Some will argue that Dave Wilson couldn’t have taken over Toyota’s NASCAR program at a more inopportune time.
After three in-race engine failures in the last two weeks and six overall for the season, Wilson, who was named acting president and general manager of Toyota Racing Development, USA, this week, has the daunting task of assuaging his race teams — Joe Gibbs Racing and Michael Waltrip Racing — while creating a competitive balance between horsepower and reliability.
On Friday morning, Wilson pooled his teams together at Pocono Raceway and hit the issue head on. Prior to that, he discussed the valve train issues at length with Matt Kenseth. Both Kenseth and Martin Truex Jr., were sidelined prematurely Sunday when their engines failed on Laps 159 and 279, respectively. A third Toyota driver, Travis Kvapil, also experienced an engine failure but the BK Racing driver does not receive his power plants from TRD.
“I’m a big believer in communication and transparency,” Wilson said. “Certainly, coming off of two consecutive weekends where we had issues I wanted to make sure that our drivers understood what our challenges were, where we are heading and what we are doing about it and what they can expect not just this Sunday but next Sunday. We reached out and invited every driver, crew chief and competition director and crammed about 15 people in the back of the bus here.
“With the exception of Matt Kenseth, who I spent 45 minutes on the phone with on Wednesday, and Martin Truex, who I think flew up this morning we had every other driver and crew chief. We spent an hour talking about what we were doing to get us through the next couple of weekends and talked about tuning that we’re doing on the engines to ensure we have a bit more margin on the durability side and in parallel what we’re working on back in the shop.”
After Sunday night, Wilson, 51, a 24-year veteran of TRD, says he “pulled the ‘E’ (emergency) brake” and prioritized all of the engine shop resources back in Costa Mesa, Calif., to focus on durability. Creating horsepower has not been an issue for the TRD engines, which have accumulated eight of 11 poles in 2013 and five of 13 wins.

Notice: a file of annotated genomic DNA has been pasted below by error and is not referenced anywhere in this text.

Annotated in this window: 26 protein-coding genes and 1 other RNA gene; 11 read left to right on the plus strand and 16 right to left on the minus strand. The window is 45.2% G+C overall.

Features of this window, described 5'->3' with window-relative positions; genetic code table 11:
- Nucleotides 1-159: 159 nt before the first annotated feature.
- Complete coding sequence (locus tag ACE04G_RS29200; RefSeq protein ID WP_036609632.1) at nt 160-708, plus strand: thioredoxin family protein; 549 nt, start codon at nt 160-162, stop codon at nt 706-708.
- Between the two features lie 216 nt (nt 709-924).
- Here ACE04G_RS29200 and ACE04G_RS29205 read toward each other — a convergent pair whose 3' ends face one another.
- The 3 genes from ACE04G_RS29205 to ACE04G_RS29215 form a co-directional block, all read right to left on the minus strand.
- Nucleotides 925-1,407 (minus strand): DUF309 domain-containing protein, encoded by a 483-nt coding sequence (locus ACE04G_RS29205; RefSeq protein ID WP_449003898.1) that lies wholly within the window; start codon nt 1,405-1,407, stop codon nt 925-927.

“We have good performance,” Wilson said. “But you have to try and maintain your perspective. Part of the reason this is a big story is because we’re sitting on poles, we’re leading laps, we’re putting ourselves in a position to win races, so when we break, we’re usually doing it when we’re leading or near the top. Instead of sitting on five wins, we could be sitting on seven or eight, arguably.
“The good news is that we have the performance but performance isn’t just one thing — it’s cars, it’s driver and it’s engine. We think we can take a half-step back and not kill the performance. And the feedback that we got back from our crew chiefs is that they agree completely. I think they all walked out of here with a good understanding of where we are and where we’re heading.”
Wilson acknowledges the timing of the engine failures is precarious right now. Both Pocono Raceway this weekend and Michigan the following week put strain on engines.
Scott Miller, vice president of competition at MWR, says that valve springs are “Achilles heel of the entire garage.”
“You get batches of parts not knowing what to expect,” Miller said. “And this is a horsepower track. It’s hard on engines because of the shifting. When you haven’t had any issues, you worry about it and when you have had issues, well … you’re always on the edge here.”
Although Denny Hamlin has not had an engine failure this season as a driver, he understands how disappointing the experience can be. While Toyota has three drivers in the top 10 in the point standings — Hamlin is on the outside looking in after missing four races with a fractured vertebra. At this juncture, durability is a must for Hamlin.
But he’s confident that TRD has “identified the issues” and are ready to move on.
“They’re going to do everything they can,” Hamlin said. “Obviously, they want their first championship, so they’re going to do everything they can to get that.
“I feel like in the offseason, they took a great step forward in power — it showed up on the race track the first 13 weeks and with some issues, now we have to dial it back some and see what the payoff is from power to reliability because ultimately with this points system — you have to finish these races and that’s what all the teams identify.”
While the feasibility of running TRD’s engine program out of California when all the teams are based out of North Carolina have come under question, Wilson doesn’t see the logistics as an issue. He says the “modern day freight” of moving the engines to the east coast is the easy task. Maintaining relationships with the teams and NASCAR is the more difficult part of the engine equation.
“We’ve always said that if NASCAR was our first point of entry into motorsports and we didn’t have any concrete poured, that would be such an easy consideration,” Wilson said. “We would build our entire base of operation in the greater Charlotte area. The property we have in Salisbury (N.C.), there’s room to grow. It’s designed as such that you push the walls out and keep going. It’s certainly a consideration for the future.
“Ultimately, it needs to be a compelling enough case to overcome certainly, a tremendous expense, to overcome the human part of it. I always say the cost, the dollars and sense, you can either sell that or you can’t. The biggest asset that we have — biggest asset that any of the teams have — are the people. Today, I can’t make the case that relocating our facility 2,500 miles is necessary or worth the investment. If I believed that it would make us better, I would in a heartbeat.